Malicious websites and deceptive advertisements can trick you into infecting your computer. Although they appear as a user-friendly pop-up window, they can also phish your system for personal information.
Chrome’s Safe Browsing helps by blocking potentially dangerous pop-ups. But it is better to leave nothing to chance. That’s why installing a content blocker like uBlock Origin, Adblock Plus or AdGuard AdBlocker can help you.
These browser extensions use known tracker filter lists and malicious URLs to prevent unwanted content from loading. Best of all, they also help speed things up by blocking resource-hungry scripts and ads.
Note: If you decide to use a content blocker, remember to whitelist the websites you support, as ads help them.
Also on Guiding Tech
6. Use Guest / Incognito mode
If you’re using Chrome on a shared device, it’s best to avoid using normal Chrome windows, especially if you plan to use your Google Account to sign in and access Google services.
Instead, try using a guest or incognito window. These windows do not store your data and automatically delete it all each time you exit the windows.
Here’s how to open them:
Guest mode – Select the profile icon in the upper right corner of the Chrome window and select Guest.
Private browsing mode – Open the Chrome menu and select New incognito window.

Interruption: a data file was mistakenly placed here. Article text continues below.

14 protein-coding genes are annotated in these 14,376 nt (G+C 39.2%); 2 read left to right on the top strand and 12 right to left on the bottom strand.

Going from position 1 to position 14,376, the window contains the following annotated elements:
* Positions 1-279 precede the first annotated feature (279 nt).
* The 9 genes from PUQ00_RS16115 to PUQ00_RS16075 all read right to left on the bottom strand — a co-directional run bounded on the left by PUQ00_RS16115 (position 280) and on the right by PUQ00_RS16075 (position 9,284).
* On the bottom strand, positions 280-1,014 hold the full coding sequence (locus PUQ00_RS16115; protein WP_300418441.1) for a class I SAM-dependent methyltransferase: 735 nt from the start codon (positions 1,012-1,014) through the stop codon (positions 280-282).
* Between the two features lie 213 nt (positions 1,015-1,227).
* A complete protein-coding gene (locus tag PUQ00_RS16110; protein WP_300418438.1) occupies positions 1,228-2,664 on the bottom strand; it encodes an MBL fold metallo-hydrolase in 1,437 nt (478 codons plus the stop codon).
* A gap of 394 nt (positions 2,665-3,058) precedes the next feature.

7. Logout of the browser
If you’re signing in to a Google app or web service while using a normal Chrome window, don’t forget to sign out. Otherwise, anyone can access your Google account and view personal information, including credit card information and saved passwords. To do this, open any Google service, select your profile portrait, and then select Sign out.
In addition, you should also check if you signed in at the browser level and delete any browsing data that you may have synced locally.
Start by heading to the Settings pane. If your Google account details appear under the You and Google section, click the Deactivate button next to it. Then check the box next to “Erase favorites, history, passwords and more from this device” and select Disable again.
8. Carry out the safety check
Did you know that Chrome comes with a built-in tool that lets you run a basic security check? Go to Chrome settings, scroll down to the Security check section and click on the Security check button.
The security checker then checks to see if Chrome is up to date, cross-checks for password breaches, confirms that Safe Browsing is up to date, and that no malicious extensions are installed. Run it from time to time.
9. Use a VPN
A VPN, or virtual private network, encrypts web traffic and helps secure your browsing activity, especially if you regularly use public Wi-Fi connections.
However, you will have to pay for a solid VPN service as the free options could do more harm than good.
Marvel at notifications from Google Chrome? Here is why it is happening.
Last updated 23 Nov 2020
The above article may contain affiliate links that help support Guiding Tech. However, this does not affect our editorial integrity. The content remains impartial and authentic.